What We Do

Emerging-plantHumanity is already moving toward an ecological civilization…

To develop a sustainable society is a long-term goal. Most people agree that we need to make this “great transition,” but the task is frighteningly large.

Yet the transition is already underway. Already you can begin to see a convergence of sustainable thought and practice across the various sectors of society (e.g. agriculture, economics, education). The transition toward a sustainable civilization is about more than just the environment — it’s about changes in how we think and live that touch on every area of society.

At EcoCiv, we believe that the first steps toward Ecological Civilization are already emerging around us. Across each major sector of society, leaders and groups are already beginning to make the transition. We call these new communities ecological laboratories, or EcoLabs for short. An EcoLab is a concrete project ― a model of on-the-ground action ― that begins to make ecological civilization concrete in your neighborhood or region. You will find these new experiments featured at EcoCiv.org.

But EcoLabs are only the first step. Imagine a landscape divided into fields, with each field being a particular sector of society: agriculture, education, economics, and so forth. Imagine concrete experiments already underway within each field that move society toward a sustainable civilization. Imagine their efforts like arrows moving upward and finally converging on that new way of humans living on this planet that we call Ecological Civilization.

EcoCiv chronicles each step of this convergence and catalyzes innovations and partnerships that move us closer to this goal. This mission leads to four specific types of activity:

  • Ecolabs (Action)

    We study the most important experiments that are currently being tried out within each major sector of society. We tell their stories, publicize their innovations, and support them as they create connections with new partners and allies. EcoLabs serve as an answer to the question: “What does an ecological civilization look like?”

  • Consultations (Ideas)

    We bring together experts on each sector — scholars, business and government leaders, activists ― in order to highlight common features in their work. The consultations produce a common vision and suggest the concrete steps that are necessary to bring about the transition toward ecological civilization. The results of consultations and interviews with the experts are posted regularly at EcoCiv.org. We also provide access to the insights that are found in their writings and blogs. The ultimate goal is to outline a “roadmap,” a guideline for policy formation, for each major sector of society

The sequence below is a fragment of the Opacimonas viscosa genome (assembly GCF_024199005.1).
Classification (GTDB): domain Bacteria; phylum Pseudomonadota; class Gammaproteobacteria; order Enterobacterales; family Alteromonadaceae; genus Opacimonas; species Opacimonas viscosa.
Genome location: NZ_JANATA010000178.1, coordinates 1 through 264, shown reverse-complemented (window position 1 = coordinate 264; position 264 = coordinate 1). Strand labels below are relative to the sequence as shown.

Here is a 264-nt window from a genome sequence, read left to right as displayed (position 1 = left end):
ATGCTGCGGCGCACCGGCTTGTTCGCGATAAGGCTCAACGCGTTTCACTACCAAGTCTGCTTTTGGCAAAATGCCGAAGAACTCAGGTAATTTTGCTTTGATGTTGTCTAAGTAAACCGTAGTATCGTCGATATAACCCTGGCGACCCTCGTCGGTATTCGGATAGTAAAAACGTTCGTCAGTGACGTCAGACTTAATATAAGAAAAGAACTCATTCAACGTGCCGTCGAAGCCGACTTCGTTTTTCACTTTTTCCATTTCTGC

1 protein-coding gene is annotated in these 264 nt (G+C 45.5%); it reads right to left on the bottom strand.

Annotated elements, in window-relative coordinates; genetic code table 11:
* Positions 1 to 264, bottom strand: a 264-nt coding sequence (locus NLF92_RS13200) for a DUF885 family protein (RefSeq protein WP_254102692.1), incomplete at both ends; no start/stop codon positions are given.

• Convenings (Relationships)

    An EcoCiv convening is a multi-level gathering of leaders who are already engaged in the transition toward sustainable practices in their work. They represent local grassroots groups, businesses, schools, NGO’s, governmental organizations, religious groups, and others. The goal of each convening is to overcome isolation, facilitate collaborations across the diverse sectors of society. We catalyze collaborative projects at various levels, support organizations that are at the forefront of the Great Transition, and advocate for the necessary policy reforms.

  • Conferences (Outreach)

    We organize conferences that engage and inform the general public. Each one centers on concrete activities, training activists to assist in the transition toward a new society. In every case, the goals and skills are presented against the backdrop of the Great Transition. Click here for a list of upcoming EcoCiv conference.

These various activities are organically connected. Together they support the convergence of activity and thought, from a fragmented world to an organically connected society. EcoLabs give concrete examples of what ecological civilization might mean. Consultations offer reflection and study of what exists and what is still needed. Convenings make the connections come to life; they support transformative collaborations at higher and higher levels of society. And conferences make sure that the results become part of a public discourse that can have wide-reaching impact.



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